Expert: Many Wisconsin elections clerks use outdated systems

Hundreds of local clerks are using outdated computer systems and aren't installing security patches on their current systems, leaving Wisconsin's election system vulnerable to potentially devastating cyberattacks, state elections ...

Other

Boeing changing Max software to use 2 computers

Boeing is working on new software for the 737 Max that will use a second flight control computer to make the system more reliable, solving a problem that surfaced in June with the grounded jet, two people briefed on the matter ...

Machine Learning & AI

The next step in AI? Mimicking a baby's brain

The phrase "positive reinforcement," is something you hear more often in an article about child rearing than one about artificial intelligence. But according to Alice Parker, Dean's Professor of Electrical Engineering in ...

Machine Learning & AI

Teaching AI to overcome human bias

Are you smarter than a machine learning model? Let's find out. Choose the answer that contradicts the following premise:

Energy & Green Tech

Leaner, cleaner diesel engines

Diesel engines are widely used in transport the world over. Regulatory and legal efforts are afoot to reduce their use in some countries because of concerns about pollution. However, they are likely to remain a mainstay of ...

Engineering

How data science in and for Africa can blaze new trails

The term "data science" was coined by scientists working at the social networks LinkedIn and Facebook in 2008. A few years later, they dubbed it "the sexiest profession of the 21st century."

Engineering

Solar flares, bubble rings, and ink chandeliers

Engineers from Caltech have generated a computer simulation of underwater bubble rings that is so realistic it is virtually indistinguishable from a video of the real thing. The point of the research, however, lies well beyond ...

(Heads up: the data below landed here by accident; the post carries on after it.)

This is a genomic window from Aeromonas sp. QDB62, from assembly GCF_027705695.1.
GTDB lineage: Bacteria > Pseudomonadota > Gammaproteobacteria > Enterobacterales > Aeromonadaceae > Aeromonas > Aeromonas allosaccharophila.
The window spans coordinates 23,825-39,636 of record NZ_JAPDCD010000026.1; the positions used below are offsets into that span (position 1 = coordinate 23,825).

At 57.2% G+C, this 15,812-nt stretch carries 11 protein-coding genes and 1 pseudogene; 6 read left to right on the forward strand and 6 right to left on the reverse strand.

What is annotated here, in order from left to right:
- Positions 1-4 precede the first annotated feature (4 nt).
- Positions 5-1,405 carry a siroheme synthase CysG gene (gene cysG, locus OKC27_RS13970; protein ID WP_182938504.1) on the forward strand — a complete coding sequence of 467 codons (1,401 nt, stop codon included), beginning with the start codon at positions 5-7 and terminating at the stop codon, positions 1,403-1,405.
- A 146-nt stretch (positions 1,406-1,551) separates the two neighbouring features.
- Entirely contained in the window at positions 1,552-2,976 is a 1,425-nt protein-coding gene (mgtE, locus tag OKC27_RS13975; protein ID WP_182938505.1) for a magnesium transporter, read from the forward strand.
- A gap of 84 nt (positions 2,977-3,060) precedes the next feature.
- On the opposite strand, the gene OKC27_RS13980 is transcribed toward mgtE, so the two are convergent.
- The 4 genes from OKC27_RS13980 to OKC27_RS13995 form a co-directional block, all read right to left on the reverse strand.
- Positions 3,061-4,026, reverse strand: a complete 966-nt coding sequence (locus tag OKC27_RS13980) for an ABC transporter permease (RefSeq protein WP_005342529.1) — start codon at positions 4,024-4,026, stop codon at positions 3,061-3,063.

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Computer

A computer is a machine that manipulates data according to a set of instructions.

Although mechanical examples of computers have existed through much of recorded human history, the first electronic computers were developed in the mid-20th century (1940–1945). These were the size of a large room, consuming as much power as several hundred modern personal computers (PCs). Modern computers based on integrated circuits are millions to billions of times more capable than the early machines, and occupy a fraction of the space. Simple computers are small enough to fit into a wristwatch, and can be powered by a watch battery. Personal computers in their various forms are icons of the Information Age and are what most people think of as "computers". The embedded computers found in many devices from MP3 players to fighter aircraft and from toys to industrial robots are however the most numerous.

The ability to store and execute lists of instructions called programs makes computers extremely versatile, distinguishing them from calculators. The Church–Turing thesis is a mathematical statement of this versatility: any computer with a certain minimum capability is, in principle, capable of performing the same tasks that any other computer can perform. Therefore computers ranging from a mobile phone to a supercomputer are all able to perform the same computational tasks, given enough time and storage capacity.

This text uses material from Wikipedia, licensed under CC BY-SA